When taking retirement benefits will usually be offered a choice between purchasing an annuity – a pension for life or investing in an Approved Retirement Fund [ARF] and taking an income from the invested amount. While many retirees might prefer to invest in the ARF, there are a number of instances where it might make financial sense to buy an annuity.
- Single persons with no dependants have a primary need to provide them with an income in retirement. They don’t need to provide for dependants and therefore don’t need to preserve retirement capital. An annuity will provide them with the guaranteed income they require and if they are in poor health, an enhanced annuity may yield a better income than a standard annuity.
- Retirees with small pension pots who have maximised their tax-free cash lump sums might find they’re left with relatively small pension funds, but not small enough to be drawn down under triviality rules, so an annuity might be an appropriate solution.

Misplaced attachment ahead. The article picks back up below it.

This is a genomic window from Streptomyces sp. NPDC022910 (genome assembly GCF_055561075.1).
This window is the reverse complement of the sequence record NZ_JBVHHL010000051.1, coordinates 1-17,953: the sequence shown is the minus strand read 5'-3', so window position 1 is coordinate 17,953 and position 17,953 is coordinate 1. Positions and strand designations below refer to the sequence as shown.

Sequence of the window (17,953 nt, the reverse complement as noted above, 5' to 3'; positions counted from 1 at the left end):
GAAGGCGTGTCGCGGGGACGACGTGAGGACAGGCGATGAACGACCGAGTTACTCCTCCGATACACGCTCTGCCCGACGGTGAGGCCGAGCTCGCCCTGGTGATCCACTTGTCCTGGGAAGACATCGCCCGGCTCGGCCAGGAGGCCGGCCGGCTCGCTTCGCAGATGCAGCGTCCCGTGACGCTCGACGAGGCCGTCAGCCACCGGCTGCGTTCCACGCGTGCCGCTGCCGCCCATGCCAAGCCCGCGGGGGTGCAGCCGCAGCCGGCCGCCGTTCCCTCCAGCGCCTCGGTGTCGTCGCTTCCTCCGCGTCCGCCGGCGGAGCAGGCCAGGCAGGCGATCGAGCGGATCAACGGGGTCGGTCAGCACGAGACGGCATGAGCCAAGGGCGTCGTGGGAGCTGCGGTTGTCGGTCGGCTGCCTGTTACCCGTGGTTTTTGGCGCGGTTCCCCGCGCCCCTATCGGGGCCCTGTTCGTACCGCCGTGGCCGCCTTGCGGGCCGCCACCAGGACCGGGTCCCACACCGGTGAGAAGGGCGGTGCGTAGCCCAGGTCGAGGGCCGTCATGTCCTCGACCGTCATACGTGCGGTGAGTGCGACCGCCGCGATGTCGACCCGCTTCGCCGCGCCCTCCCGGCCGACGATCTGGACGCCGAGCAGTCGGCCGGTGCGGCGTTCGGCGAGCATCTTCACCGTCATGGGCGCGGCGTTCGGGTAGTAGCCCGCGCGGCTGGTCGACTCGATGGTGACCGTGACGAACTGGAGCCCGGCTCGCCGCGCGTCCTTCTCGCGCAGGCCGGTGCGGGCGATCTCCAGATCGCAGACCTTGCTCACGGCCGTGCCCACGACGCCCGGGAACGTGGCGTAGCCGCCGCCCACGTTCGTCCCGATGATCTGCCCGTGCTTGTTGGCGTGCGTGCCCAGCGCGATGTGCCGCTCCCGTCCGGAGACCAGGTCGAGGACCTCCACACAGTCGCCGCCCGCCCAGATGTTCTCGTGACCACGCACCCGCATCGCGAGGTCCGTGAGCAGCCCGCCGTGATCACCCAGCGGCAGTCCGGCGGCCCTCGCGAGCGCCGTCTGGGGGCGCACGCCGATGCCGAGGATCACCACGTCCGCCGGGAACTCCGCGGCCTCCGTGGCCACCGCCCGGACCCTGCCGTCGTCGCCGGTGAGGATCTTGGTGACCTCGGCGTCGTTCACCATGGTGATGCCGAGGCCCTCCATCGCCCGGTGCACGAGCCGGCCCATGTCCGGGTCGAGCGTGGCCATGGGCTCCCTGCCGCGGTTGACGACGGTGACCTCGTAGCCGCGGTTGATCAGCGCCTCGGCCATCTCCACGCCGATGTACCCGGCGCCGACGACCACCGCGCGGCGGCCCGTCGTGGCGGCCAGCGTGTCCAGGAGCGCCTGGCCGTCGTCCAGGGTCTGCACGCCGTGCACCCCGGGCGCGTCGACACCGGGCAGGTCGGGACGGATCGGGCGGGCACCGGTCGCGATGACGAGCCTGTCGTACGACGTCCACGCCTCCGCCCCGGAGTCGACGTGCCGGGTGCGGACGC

- To invest in an ARF, a person must have a guaranteed income of €12,700 pa. Retirees could use some of their pension money to buy an annuity to make up any shortfall and use the balance to invest in an ARF.
- Older pensioners who have become more risk averse and are seeking a more secure alternative might also wish to consider purchasing an annuity.
Annuities are lower risk than other retirement income options and will pay a regular income no matter how long you live. You can provide an income for your spouse or civil partner when you die and the annuity can increase each year to offset the impact of inflation on your pension income. Annuities can guarantee payments for up to 10 years
However, once they’ve bought an annuity, you can’t cash it in, swap it for something else or alter the annuity options. The level of your pension income is not flexible and depending on when you die, you may get back less than you paid in.
Anyone considering taking retirement benefits should seek qualified independent advice.